The Mommy Wars

We Can All Breathe Easier Now That Gwyneth Paltrow Has Ended The Mommy Wars

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gwyneth-paltrow-mommy-warsI never even heard of the “Mommy Wars” until we finally got internet hooked up in our apartment, sometime around my daughter’s third birthday. Apparently, people are judgey mofos when it comes to parenting choices that in no way affect their own children. Basically, the Mommy Wars are awful.

Well, everyone can take a deep breath, because the Mommy Wars are officially over. Thanks, Gwyneth Paltrow!

Yes, like all good things in life, we have our girl GP to thank for this one, who, in the aftermath of dropping yet another obliviously privileged Goop bomb on us, is working hard to make things right.

At issue was her declaration in an interview with E! News, where she opined that working a “regular” 9-5 job was easier than being on set, and that it gave her a lot more time with her children. Here’s the quote that had everyone saying, “why, I never!”

 “I think it’s different when you have an office job, because it’s routine and, you know, you can do all the stuff in the morning and then you come home in the evening. When you’re shooting a movie, they’re like, ‘We need you to go to Wisconsin for two weeks,’ and then you work 14 hours a day and that part of it is very difficult. I think to have a regular job and be a mom is not as, of course there are challenges, but it’s not like being on set.”

I’m gonna have to cut her some slack on this one. Oblivious? Yes. Inaccurate? Well, I’m going to guess not. It’s been a long time since I was on a movie set, which was sometime around never, but I’d be willing to wager that it’s a mite busier and with longer hours than the last customer service job I had. On the other hand, I can only imagine that it’s much more pleasant.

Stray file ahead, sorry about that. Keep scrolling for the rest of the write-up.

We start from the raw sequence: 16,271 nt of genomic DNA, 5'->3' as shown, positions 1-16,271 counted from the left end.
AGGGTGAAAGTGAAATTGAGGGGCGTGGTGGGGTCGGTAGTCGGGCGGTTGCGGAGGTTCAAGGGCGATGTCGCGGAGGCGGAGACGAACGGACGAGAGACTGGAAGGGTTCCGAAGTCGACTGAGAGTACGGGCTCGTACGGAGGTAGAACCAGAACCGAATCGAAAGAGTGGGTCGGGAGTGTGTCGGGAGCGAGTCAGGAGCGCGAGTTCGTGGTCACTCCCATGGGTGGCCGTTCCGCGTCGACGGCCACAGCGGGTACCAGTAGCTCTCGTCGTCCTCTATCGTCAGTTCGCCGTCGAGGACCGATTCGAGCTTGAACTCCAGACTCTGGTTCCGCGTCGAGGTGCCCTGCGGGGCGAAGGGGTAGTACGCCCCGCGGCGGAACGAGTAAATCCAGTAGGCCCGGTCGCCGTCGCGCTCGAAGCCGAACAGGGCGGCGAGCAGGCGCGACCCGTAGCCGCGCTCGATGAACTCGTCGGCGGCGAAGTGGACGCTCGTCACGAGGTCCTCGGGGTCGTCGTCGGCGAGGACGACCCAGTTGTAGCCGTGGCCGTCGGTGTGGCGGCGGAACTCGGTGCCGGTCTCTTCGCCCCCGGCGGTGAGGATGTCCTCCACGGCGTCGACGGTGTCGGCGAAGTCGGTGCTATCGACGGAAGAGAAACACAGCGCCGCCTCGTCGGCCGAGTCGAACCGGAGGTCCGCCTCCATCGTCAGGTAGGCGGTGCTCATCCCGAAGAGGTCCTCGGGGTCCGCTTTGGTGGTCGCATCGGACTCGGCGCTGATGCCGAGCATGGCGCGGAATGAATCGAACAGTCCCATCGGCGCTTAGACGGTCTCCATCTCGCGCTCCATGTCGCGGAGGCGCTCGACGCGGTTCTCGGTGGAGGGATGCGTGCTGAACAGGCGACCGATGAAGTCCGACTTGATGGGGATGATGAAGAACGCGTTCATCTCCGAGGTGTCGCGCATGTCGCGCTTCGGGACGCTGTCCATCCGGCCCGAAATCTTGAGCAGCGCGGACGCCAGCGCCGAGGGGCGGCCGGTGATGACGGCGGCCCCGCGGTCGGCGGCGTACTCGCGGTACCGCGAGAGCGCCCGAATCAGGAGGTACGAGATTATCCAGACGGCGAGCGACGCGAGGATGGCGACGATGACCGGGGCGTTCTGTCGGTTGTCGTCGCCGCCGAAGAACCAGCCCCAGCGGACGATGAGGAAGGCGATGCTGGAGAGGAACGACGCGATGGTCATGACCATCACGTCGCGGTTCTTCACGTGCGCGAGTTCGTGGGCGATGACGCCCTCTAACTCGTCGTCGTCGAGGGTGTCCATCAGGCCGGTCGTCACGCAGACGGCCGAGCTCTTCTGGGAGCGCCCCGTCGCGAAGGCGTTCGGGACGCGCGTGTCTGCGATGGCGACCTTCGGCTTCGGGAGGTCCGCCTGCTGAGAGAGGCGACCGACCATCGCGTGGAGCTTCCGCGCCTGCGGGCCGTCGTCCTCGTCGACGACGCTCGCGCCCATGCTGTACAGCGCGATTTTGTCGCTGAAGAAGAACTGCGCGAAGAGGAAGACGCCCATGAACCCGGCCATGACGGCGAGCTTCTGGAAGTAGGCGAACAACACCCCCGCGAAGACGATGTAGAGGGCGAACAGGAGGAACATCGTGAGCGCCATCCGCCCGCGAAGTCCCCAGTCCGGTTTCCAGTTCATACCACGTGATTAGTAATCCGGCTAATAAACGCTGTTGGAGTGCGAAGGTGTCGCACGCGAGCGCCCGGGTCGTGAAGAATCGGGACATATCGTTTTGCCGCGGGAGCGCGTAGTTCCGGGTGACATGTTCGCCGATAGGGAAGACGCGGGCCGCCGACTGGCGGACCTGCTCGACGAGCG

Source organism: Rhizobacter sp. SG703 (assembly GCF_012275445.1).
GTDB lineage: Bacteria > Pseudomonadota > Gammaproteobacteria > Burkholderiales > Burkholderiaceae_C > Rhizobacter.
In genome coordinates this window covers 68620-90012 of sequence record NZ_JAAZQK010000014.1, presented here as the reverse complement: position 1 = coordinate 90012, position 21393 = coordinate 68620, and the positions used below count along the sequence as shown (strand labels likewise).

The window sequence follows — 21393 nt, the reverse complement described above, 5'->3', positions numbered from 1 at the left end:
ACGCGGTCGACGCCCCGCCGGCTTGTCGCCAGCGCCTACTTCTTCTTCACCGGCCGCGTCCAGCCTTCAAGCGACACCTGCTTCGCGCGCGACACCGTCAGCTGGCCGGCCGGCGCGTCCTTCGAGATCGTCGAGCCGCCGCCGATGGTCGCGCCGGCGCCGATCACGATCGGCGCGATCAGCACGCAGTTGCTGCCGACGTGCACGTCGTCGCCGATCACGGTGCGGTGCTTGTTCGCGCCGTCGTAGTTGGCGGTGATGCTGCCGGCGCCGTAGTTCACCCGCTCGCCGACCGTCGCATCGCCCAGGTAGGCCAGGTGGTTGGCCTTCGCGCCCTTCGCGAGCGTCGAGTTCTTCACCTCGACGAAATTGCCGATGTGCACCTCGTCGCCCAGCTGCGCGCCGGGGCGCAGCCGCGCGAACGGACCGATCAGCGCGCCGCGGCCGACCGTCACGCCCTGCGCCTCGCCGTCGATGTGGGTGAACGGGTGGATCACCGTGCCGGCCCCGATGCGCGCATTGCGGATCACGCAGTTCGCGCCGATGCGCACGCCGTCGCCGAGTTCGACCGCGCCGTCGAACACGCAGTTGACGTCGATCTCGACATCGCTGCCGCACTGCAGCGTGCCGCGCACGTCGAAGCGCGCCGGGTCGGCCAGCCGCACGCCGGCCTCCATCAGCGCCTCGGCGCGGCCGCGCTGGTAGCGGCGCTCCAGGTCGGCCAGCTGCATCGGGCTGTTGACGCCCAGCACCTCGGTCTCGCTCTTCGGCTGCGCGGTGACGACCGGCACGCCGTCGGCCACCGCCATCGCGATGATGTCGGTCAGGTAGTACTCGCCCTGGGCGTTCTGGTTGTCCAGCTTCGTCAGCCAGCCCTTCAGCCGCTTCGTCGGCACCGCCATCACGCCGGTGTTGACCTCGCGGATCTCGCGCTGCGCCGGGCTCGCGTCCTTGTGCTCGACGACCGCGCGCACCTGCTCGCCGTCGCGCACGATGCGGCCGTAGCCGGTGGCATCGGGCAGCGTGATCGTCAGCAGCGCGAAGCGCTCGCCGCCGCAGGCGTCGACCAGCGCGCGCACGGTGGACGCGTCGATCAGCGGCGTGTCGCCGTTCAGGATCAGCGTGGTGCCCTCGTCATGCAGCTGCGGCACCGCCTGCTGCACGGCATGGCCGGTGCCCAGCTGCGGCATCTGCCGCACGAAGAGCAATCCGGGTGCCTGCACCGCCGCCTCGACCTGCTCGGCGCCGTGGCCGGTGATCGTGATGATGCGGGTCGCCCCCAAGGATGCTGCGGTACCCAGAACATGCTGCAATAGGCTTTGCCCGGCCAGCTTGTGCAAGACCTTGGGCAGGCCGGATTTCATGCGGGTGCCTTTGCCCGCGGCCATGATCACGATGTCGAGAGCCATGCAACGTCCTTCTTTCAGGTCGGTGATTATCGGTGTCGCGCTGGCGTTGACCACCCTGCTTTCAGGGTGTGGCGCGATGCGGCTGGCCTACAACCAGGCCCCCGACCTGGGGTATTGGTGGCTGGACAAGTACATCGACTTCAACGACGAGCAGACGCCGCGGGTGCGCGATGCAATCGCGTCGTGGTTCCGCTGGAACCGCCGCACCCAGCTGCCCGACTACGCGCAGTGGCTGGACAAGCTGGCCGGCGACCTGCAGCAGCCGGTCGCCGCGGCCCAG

In a post on Goop, entitled Ending The Mommy Wars, Gwynnie wants to set the record straight:

As the mommy wars rage on, I am constantly perplexed and amazed by how little slack we cut each other as women. We see disapproval in the eyes of other mothers when we say how long we breastfed (Too long? Not long enough?), or whether we have decided to go back to work versus stay home. Is it not hard enough to attempt to raise children thoughtfully, while contributing something, or bringing home some (or more) of the bacon? Why do we feel so entitled to opine, often so negatively, on the choices of other women? Perhaps because there is so much pressure to do it all, and do it all well all at the same time (impossible).

Despite her unabashed disrespect of parentheses, I’m inclined to agree with her.

I’m not a Gwyneth fan, but that has more to do with the fact that she looks perpetually worried. Even her happy face makes her look like she’s about to cry, and I find it very stressful to look at her.


But I don’t know or care what kind of parent she is. Even if I followed celebrity news very closely I still wouldn’t because as long as you aren’t abusing or neglecting your kid, when it comes to how you raise them, the arrow on my Give-A-Fuck-O-Meter stays planted at zero. That goes for everyone, not just celebrities.

I can’t say that I’ve ever come face to face with someone who feels differently. The internet is of course a whole different story, with everyone weighing in on how working mothers are selfish harpies and stay at home moms are lazy sweatpants wearing martyrs, but in real life? I honestly can’t say I’ve ever picked a side in the “Mommy Wars”.

My mom status has evolved and changed drastically over the years. I waited tables when my kid was a baby, stayed home when she was a toddler, worked at her preschool when she was four, stayed at home the summer before kindergarten, worked in an office her kindergarten year, stayed at home again, and now I work from home exclusively.

Every single one of those jobs sucked, and every single one of them had their benefits. The only thing that they all truly had in common was the overwhelming feeling that I was missing out on something, whether it was money or being there for my kid.

I remember that in my first office job, I made friends with my boss, who has a grown daughter of her own. Being a firm believer in learning from the wise women who have already seen and done it all, I asked her “On a scale of one to Dahmer, how bad am I screwing up my kid right now?” I wish I could embroider her answer:

“Negative five Gacys. We’re all fucking up our kids in one way or another, but working isn’t one of them.”

I’d like to add that staying at home won’t doom them either.

(Image: Theo Wargo/Getty Images)